Does Your Car's Air Filter Need Replacing?
(ARA) How good are you about changing your vehicle's air filter? The owner's manuals in most cars and trucks recommend you check the filter — which is designed to trap dirt and contaminants before they reach your engine — every time you get an oil change, and replace it whenever it's dirty or has been driven 20,000 miles, whichever comes first. For people who regularly drive on dirt or sand roads, that could be every 5,000 miles, but not everyone does it in a timely fashion.
If it's too dirty, the air filter won't trap dirt particles, which can damage engine cylinders, walls, pistons and piston rings, severely impacting fuel economy and engine performance. An inefficient engine can cause air pollution. The situation has gotten so bad in some states, they now require vehicles to pass engine emissions tests to stay on the road. In many cases, drivers find out their vehicle's failed because of a dirty air filter.
Visteon, one of the largest automotive suppliers in the world, has come up with a solution that will ensure you never have a dirty filter again. The Long Life Filtration System is a fully sealed air induction system designed to remove contaminants from engine intake air while providing noise control with minimal power loss. It contains a reticulated, or networked foam filter, designed to last more than 150,000 miles under normal use. Ford is the first automobile manufacturer to offer the new high-tech air filter as standard equipment in two of its 2005 models: the F150 and Focus.
Not only does the system save consumers money, it helps the environment. The filters reduce evaporative emissions that contribute to the greenhouse effect, and save landfill space because they don't need to be replaced as often. They are made of 100 percent recycled materials that are recyclable themselves.
If you don't have one of the new Ford F150s or Focuses, and still need to replace your air filters, here are some things you should keep in mind:
* To determine whether your air filter needs to be replaced, just lift it out (it isn't fastened down) and hold it up to the sun or to a strong light. If you can't see light streaming through it, try dropping it lightly, bottom side down, on a hard surface. Doing so should jar some dirt loose. If the filter is still too dirty to see through after you've dropped it a few times, you need a new one.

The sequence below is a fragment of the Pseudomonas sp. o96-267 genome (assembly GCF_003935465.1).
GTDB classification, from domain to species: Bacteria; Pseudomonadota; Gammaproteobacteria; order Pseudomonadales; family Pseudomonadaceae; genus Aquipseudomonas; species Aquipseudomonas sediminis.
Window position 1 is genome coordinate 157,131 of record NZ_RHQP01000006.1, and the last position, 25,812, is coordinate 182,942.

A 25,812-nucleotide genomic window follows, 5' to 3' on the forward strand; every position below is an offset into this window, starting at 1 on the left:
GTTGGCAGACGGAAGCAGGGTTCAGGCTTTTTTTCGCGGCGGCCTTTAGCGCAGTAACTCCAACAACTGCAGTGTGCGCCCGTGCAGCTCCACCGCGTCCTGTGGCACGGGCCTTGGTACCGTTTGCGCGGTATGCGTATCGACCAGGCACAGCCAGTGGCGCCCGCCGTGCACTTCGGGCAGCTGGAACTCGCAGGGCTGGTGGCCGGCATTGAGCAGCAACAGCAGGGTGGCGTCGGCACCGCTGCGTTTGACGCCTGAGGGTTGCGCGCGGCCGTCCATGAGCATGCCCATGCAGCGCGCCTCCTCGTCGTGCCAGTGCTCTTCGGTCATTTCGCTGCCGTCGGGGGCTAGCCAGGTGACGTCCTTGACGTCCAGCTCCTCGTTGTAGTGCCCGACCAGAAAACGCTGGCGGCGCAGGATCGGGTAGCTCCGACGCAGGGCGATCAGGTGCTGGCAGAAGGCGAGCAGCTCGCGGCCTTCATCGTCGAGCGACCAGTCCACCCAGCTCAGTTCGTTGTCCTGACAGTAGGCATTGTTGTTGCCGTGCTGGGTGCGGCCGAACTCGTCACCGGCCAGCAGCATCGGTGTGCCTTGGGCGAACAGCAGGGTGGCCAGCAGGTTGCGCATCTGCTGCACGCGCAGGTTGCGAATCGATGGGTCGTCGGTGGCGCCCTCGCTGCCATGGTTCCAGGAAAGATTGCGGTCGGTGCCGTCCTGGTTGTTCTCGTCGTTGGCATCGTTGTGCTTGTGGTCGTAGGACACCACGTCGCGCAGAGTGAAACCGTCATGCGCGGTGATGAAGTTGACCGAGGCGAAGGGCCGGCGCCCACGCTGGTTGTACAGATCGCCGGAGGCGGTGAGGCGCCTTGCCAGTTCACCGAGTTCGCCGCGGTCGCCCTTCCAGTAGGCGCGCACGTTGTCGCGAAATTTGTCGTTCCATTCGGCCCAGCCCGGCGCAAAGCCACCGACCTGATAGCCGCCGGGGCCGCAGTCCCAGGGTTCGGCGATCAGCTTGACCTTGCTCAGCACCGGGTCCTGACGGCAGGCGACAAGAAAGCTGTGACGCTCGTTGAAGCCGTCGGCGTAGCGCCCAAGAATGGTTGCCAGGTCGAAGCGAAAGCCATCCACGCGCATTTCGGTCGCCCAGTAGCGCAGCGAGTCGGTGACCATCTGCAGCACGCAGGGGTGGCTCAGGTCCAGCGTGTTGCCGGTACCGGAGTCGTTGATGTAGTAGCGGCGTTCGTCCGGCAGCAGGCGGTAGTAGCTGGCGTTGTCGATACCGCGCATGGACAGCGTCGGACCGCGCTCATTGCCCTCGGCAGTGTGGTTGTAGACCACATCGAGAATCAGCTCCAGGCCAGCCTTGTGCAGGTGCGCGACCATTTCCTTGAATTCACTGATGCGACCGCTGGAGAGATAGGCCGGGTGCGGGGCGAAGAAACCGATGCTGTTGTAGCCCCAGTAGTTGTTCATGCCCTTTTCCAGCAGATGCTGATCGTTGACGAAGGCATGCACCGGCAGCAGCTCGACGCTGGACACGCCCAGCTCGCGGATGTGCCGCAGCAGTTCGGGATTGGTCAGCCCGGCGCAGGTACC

* When buying an air filter, look for well-known, quality-brand filters; you can often get them quite cheaply at discount stores. Unknown brands sell for very little, but they aren't always of good quality, and if your air filter lets a lot of junk get into your carburetor, you may find that a cheap filter is very costly in the long run. If you need help determining which air filter is the one you need, go to your local auto supply store or to the parts department at your dealership. Give them your vehicle's make, model, and year. Make sure that the filter you get matches your old filter in size and shape. If it doesn't, you've been sold the wrong filter for your car.
* If you decide to change the filter yourself, always do so with the engine off, and never start or run the engine with the air filter out of place. Most filters can be easily replaced by removing snap clips, a clamp or several screws. Make sure you use the filter specified for your car's engine; do not try to make a filter fit. An improperly fitting filter can allow unfiltered air into the engine, causing engine damage.
These tips are from the experts at www.dummies.com, and were adapted from the book, Auto Repair for Dummies. To learn more about the Long Life Filtration System from Visteon, log on to www.visteon.com.
Courtesy of ARA Content